ASHBURN, Va. -- The interest wasn’t there in the offseason and Fred Davis understands why. A suspension one year followed by a ruptured Achilles the next.
He knows how to make it different next time around. It starts Monday. And he does so with one thought in mind:
“Make sure every team feels it when I play them,” Davis said.
For Davis, that means playing in all 16 games (he’s never started more than 12 in a season). It means being productive (which shouldn’t be a problem in this offense). And it means reminding everyone that he’s only 27 years old.
It’s the third straight season Davis has entered in the final year of his contract. The first one featured good production and a four-game suspension because of drugs to end the season. The second one featured more good production and then a season-ending injury.
“I feel like the underdog,” Davis said. “The third time is the charm. This is going to be a good year for me. I’m physically and mentally ready and it’s my fourth year in this offense, so I’m ready.”
Redskins coach Mike Shanahan said two weeks ago of Davis, “What I have seen is very encouraging. He has played well, he has caught the ball well, he has blocked well. Hopefully he can continue to do that.”
Davis said he last felt discomfort in his Achilles several months ago and he didn’t look a whole lot different in training camp than in previous years. If there’s a drop-off because of the injury it was a slight one.
The problem for Davis could be catching as many passes as he’d like. He was on pace to catch 78 two years ago before the suspension, a byproduct of having few legitimate weapons alongside him. Last season, in his six full games, Davis caught 23 passes and was on pace to catch 61. However, he points out that in the final four games he grabbed 19, so he was becoming more involved.
This season, the Redskins have more options. Receiver Pierre Garcon is healthy; the running game remains strong with Alfred Morris and Roy Helu adds another option as a third-down back. But Garcon’s presence could help Davis. So, too, could the fact that as quarterback Robert Griffin III evolves, more passes will be thrown. Last season they ran more than they threw.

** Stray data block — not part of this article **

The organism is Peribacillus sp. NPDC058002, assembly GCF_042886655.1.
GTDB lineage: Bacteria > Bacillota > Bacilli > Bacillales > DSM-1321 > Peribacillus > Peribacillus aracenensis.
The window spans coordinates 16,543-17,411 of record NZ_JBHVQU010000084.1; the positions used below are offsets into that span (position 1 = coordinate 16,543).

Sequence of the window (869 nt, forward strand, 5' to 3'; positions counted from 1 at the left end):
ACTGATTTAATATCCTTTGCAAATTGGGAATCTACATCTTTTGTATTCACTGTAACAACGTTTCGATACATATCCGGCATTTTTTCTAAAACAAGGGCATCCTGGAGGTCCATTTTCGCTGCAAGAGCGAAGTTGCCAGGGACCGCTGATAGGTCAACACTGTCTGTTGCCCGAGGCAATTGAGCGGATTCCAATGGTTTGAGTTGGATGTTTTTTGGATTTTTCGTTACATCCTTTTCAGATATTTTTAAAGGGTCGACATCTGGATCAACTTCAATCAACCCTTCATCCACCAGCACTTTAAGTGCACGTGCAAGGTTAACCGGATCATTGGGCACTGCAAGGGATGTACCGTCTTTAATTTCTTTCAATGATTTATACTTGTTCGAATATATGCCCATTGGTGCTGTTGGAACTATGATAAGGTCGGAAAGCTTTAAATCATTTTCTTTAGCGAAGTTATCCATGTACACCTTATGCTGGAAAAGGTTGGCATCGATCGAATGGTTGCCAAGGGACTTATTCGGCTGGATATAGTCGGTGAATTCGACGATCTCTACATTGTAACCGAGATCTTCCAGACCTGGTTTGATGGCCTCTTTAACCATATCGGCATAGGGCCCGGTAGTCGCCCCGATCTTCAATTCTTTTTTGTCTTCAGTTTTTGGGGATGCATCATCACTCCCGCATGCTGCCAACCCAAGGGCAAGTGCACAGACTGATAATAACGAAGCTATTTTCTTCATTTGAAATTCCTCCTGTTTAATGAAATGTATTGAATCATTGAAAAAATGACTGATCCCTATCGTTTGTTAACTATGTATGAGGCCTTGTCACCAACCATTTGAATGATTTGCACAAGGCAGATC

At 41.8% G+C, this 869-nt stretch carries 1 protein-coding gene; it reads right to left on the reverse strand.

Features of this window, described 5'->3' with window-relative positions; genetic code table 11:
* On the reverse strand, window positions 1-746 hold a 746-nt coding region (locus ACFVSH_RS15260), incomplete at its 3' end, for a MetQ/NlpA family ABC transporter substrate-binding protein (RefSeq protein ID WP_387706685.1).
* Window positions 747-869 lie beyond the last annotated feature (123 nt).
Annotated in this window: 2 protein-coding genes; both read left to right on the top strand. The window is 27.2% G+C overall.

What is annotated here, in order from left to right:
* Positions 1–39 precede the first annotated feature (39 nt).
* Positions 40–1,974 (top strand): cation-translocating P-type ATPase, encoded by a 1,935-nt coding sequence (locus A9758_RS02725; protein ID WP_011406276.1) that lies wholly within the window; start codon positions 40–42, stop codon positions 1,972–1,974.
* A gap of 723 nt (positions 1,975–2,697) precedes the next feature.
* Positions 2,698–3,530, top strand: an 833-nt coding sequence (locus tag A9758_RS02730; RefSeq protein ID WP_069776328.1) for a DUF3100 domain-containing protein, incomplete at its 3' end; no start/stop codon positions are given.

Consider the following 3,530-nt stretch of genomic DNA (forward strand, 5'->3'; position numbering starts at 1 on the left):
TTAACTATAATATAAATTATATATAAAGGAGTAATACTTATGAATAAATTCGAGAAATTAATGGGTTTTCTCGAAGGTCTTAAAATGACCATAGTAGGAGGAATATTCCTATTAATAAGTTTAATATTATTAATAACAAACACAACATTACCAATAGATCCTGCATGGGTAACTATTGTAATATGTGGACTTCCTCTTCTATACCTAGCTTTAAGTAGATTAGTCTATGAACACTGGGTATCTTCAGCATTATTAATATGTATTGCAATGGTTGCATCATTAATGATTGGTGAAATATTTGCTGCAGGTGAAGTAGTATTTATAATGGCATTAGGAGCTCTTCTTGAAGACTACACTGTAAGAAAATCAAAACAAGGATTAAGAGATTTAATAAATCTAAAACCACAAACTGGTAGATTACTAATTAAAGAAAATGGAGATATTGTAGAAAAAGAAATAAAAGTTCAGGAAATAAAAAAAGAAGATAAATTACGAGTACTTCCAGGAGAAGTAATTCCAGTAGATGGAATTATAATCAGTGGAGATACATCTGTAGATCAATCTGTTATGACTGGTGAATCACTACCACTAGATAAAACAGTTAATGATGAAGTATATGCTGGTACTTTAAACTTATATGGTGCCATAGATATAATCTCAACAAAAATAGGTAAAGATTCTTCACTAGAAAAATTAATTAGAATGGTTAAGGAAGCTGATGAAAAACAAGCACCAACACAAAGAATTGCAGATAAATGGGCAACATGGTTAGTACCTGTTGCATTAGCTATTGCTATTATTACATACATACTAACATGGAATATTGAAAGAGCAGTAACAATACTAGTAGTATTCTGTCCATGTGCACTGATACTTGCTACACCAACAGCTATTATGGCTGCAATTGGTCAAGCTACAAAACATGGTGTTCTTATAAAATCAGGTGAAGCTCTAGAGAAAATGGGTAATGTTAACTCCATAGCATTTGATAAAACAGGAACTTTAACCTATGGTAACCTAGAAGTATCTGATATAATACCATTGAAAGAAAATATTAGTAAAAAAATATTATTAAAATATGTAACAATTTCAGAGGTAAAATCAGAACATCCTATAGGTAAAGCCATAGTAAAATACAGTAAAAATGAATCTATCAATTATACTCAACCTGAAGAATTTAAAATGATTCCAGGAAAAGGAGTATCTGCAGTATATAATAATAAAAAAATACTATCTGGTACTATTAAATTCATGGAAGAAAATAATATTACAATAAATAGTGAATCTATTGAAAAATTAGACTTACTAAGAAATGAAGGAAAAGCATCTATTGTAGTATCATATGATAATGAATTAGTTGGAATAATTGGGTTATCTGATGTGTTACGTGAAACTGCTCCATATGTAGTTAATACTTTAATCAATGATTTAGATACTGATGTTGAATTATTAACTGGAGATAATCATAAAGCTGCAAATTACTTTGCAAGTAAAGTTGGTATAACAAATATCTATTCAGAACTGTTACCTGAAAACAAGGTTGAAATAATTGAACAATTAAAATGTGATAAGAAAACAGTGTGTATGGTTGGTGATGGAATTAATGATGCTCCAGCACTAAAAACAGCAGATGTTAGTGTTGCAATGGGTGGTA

What helps Davis is the style of the offense, which presents tight ends good opportunities to run after the catch, thanks to the heavy play-action and bootlegs. Davis’ ability to get downfield off such plays adds another dimension to the offense. It’s one reason he’s averaged 13.8 yards per reception in Shanahan’s system.
“We all know the offense like the back of our hand,” Davis said. “A lot of people will get one-on-one coverage and if not they’ll sit in a zone and we’ll move the ball upfield. Knowing we have the run game helps, too.
“If I get 60 or 70 balls, I can do a lot with that. I know I’ll get over 800 yards. It looks like we have a lot of options to keep teams guessing.”
Maybe then he could keep teams interested after the season when it’s time for a new contract. The reality is that only two teams made a serious bid on him -- the Redskins and Buffalo Bills (the latter offered him a two-year deal). The New York Jets backed out when they heard the price and no other teams became all that serious. Davis eventually signed a one-year deal for $1 million with a $500,000 bonus. He took the one-year offer knowing another good year would lead to a much bigger pay day.
“Teams wanted to get me for cheap,” he said. “The teams I had options to see -- when they first told me the numbers they were thinking about -- I was, like, 'No way I’m going to entertain them.'”
He knows what he cost himself in the short term. He knows he can still impact the outcome.
“I think about it like that, but then I don’t because the stuff that happened, happened,” Davis said. “Now the only way to be positive is to know I can change the circumstances by playing good football. It’s not like I’m old enough to where I can’t play anymore. I still have a lot of years left.”